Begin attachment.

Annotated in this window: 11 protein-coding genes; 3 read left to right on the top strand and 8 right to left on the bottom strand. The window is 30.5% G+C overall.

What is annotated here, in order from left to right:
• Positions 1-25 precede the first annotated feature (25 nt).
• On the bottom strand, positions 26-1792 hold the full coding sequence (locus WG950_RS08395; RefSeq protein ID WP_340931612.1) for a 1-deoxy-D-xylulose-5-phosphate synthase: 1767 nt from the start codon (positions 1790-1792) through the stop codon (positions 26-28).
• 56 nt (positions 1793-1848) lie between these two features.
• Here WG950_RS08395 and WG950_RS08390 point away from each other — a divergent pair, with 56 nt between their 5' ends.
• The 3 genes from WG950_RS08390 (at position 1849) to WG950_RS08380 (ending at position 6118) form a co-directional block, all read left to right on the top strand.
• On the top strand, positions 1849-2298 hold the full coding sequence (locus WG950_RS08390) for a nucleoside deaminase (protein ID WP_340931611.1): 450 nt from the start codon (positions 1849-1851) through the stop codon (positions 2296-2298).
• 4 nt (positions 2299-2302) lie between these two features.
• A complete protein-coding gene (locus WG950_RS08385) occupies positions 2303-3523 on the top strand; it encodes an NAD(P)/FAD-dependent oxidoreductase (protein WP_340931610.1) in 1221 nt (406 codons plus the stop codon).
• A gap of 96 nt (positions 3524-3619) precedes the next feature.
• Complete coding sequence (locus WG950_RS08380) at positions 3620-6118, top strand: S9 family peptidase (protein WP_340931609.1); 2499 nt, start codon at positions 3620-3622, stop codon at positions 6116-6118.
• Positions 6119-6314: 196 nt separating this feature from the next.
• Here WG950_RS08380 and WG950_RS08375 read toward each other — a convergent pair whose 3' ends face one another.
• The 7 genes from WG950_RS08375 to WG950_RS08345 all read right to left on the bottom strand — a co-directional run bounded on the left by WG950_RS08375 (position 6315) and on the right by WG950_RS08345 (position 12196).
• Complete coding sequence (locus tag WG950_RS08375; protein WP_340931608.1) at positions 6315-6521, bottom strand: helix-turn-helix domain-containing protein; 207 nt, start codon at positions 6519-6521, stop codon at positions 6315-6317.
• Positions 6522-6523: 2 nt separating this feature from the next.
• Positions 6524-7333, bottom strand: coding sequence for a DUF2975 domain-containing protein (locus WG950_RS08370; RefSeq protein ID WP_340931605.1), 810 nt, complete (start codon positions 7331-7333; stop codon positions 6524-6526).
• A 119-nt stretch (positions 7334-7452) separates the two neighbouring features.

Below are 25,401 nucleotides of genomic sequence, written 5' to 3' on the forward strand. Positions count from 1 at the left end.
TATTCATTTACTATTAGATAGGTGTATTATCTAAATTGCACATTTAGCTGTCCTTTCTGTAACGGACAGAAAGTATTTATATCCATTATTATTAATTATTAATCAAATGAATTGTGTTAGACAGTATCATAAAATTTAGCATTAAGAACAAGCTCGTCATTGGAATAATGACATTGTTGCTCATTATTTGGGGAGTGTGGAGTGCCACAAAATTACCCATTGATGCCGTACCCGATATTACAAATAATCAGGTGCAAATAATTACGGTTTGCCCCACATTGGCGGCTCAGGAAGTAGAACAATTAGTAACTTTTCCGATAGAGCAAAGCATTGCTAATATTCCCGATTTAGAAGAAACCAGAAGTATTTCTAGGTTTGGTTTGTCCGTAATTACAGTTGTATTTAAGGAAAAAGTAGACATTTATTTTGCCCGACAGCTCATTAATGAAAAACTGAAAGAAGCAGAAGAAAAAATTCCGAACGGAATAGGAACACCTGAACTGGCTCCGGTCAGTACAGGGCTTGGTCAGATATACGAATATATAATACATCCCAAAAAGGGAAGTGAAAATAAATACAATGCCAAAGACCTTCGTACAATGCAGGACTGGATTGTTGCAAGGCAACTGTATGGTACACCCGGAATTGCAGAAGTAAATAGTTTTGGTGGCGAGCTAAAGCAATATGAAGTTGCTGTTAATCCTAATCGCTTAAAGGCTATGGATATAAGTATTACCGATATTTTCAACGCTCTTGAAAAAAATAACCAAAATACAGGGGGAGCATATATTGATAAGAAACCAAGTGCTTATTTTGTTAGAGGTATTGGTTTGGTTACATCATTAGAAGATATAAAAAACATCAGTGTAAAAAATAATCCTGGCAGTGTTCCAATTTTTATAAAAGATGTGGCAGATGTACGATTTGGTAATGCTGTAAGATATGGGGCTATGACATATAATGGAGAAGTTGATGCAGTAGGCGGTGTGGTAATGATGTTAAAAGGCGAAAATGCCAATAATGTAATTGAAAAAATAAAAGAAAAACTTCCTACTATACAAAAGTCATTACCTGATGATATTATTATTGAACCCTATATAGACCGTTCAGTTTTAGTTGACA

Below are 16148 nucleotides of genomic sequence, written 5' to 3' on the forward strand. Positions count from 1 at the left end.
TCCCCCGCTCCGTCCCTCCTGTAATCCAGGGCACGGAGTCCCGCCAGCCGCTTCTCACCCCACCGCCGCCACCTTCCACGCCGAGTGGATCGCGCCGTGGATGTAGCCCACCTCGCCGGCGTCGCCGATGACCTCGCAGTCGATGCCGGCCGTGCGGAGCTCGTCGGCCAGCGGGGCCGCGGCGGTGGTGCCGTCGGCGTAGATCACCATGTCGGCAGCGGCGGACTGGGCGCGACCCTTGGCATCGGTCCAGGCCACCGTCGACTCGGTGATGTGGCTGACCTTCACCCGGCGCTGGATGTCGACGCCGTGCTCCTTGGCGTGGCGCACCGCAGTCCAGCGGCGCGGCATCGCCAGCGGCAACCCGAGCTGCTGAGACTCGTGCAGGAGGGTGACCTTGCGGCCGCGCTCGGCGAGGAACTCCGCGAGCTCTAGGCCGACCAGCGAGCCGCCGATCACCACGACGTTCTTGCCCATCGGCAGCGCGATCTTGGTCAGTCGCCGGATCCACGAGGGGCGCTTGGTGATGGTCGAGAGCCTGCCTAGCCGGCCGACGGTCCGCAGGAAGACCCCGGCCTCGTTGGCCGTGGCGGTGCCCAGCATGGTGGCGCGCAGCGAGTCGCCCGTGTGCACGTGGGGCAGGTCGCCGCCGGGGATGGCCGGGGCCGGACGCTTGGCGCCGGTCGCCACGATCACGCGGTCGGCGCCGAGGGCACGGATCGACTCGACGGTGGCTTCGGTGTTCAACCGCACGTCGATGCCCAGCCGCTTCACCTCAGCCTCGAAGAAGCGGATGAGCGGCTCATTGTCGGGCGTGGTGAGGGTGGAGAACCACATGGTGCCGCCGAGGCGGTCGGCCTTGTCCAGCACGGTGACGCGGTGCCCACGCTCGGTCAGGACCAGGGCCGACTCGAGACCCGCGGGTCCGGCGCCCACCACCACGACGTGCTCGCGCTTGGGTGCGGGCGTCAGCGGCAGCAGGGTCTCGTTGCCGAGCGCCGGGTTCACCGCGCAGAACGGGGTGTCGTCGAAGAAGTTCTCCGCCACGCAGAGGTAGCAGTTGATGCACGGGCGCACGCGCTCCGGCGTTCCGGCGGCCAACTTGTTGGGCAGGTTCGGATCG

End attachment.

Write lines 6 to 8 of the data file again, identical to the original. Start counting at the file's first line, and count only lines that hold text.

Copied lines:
• Here WG950_RS08395 and WG950_RS08390 point away from each other — a divergent pair, with 56 nt between their 5' ends.
• The 3 genes from WG950_RS08390 (at position 1849) to WG950_RS08380 (ending at position 6118) form a co-directional block, all read left to right on the top strand.
• On the top strand, positions 1849-2298 hold the full coding sequence (locus WG950_RS08390) for a nucleoside deaminase (protein ID WP_340931611.1): 450 nt from the start codon (positions 1849-1851) through the stop codon (positions 2296-2298).